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Times have been tough for Chevy this past decade. The august automaker has faced bankruptcy, bailouts, and mean-old Toyota even filched their spot as the #1 automaker in America - an unfathomable thought when GM stood astride the US auto-market as king, with Ford and Chrysler nibbling around the edges. If you’ve been paying attention, you know the story.

I admit, I didn’t shed too many tears. In fact, I wondered why it took so long. After a decade or so of watching a string of my parents’ GM cars disintegrate while a mid-80’s Toyota dutifully served us with only regular maintenance, I couldn’t help but marvel at how the good General managed to stay afloat.

Those early experiences left a bad taste in my mouth for American cars, one I gleefully washed out with recent test drives of Chevy’s latest offerings At a cross-promotional event between the Country Music Awards and Chevrolet, I subjected four brand-new cars to a rigorous and scientific battery of tests such as braking, accelerating, and turning right on red. All, from the Cruze to the Corvette, performed with aplomb in the humid Nashville heat.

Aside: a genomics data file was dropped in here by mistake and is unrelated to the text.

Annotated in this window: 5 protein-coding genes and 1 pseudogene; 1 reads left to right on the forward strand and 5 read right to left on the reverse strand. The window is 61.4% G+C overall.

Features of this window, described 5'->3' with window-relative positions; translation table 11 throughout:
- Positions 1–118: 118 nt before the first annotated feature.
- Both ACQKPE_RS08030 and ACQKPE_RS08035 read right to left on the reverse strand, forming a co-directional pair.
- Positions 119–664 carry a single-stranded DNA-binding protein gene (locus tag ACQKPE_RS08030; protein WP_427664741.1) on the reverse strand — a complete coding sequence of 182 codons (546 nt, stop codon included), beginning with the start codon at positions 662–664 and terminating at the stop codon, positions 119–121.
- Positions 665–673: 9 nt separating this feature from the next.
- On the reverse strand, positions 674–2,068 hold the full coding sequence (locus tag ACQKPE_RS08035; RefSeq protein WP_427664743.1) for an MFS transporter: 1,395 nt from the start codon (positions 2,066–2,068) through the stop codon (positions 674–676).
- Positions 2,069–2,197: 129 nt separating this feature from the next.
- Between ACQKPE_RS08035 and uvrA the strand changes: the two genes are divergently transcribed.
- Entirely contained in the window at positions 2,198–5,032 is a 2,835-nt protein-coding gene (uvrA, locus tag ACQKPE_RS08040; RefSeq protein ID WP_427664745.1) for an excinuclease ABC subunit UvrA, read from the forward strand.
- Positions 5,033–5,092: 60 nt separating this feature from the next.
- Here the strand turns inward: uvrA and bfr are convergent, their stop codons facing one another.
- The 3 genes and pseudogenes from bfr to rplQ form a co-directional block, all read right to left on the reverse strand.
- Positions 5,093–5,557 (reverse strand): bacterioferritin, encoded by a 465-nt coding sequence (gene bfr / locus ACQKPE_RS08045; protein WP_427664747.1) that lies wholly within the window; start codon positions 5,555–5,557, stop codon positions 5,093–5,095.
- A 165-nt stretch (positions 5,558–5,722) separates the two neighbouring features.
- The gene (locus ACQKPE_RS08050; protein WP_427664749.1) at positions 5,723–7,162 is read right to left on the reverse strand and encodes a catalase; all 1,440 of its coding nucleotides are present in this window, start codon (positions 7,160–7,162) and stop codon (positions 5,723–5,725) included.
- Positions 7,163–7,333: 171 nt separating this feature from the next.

Test drive a new Chevy todaySmall Package, Big Deal: the Compact Cruze

Red Compact CruzeI want to lead off with my Cruze impressions because the impact of GM’s latest small sedan extends way beyond its compact dimensions. To be frank, this may be the first truly competitive economy car GM has ever fielded. Blame it on the unions or management’s focus on profitable SUVs, but small cars from Japan have been eating GM’s lunch since they first hit our shores. No more.

The Cruze is refined, comfortable, and with an interior that reeks of quality, instead of the oily plastics from yesteryear’s Cavaliers and Cobalts. It’s no sports car, but handling, accelerating and ride quality are all solidly competitive with other cars in its class.

Exterior styling is nothing to get excited about, but it doesn’t embarrass. Grown-ups downsizing from larger cars for fuel efficiency will appreciate the restrained maturity of the design. It’s handsome, but not flashy or eye-catching in the least.

The Cruze doesn’t break the segment, but neither should it be ignored. For a GM hungry to return to dominance, this is good news. An automaker’s small cars are often their ambassador to a new driver. Give that young driver a great experience, and you have a buyer for life; sell them a lemon and they’ll never grace your car lot again.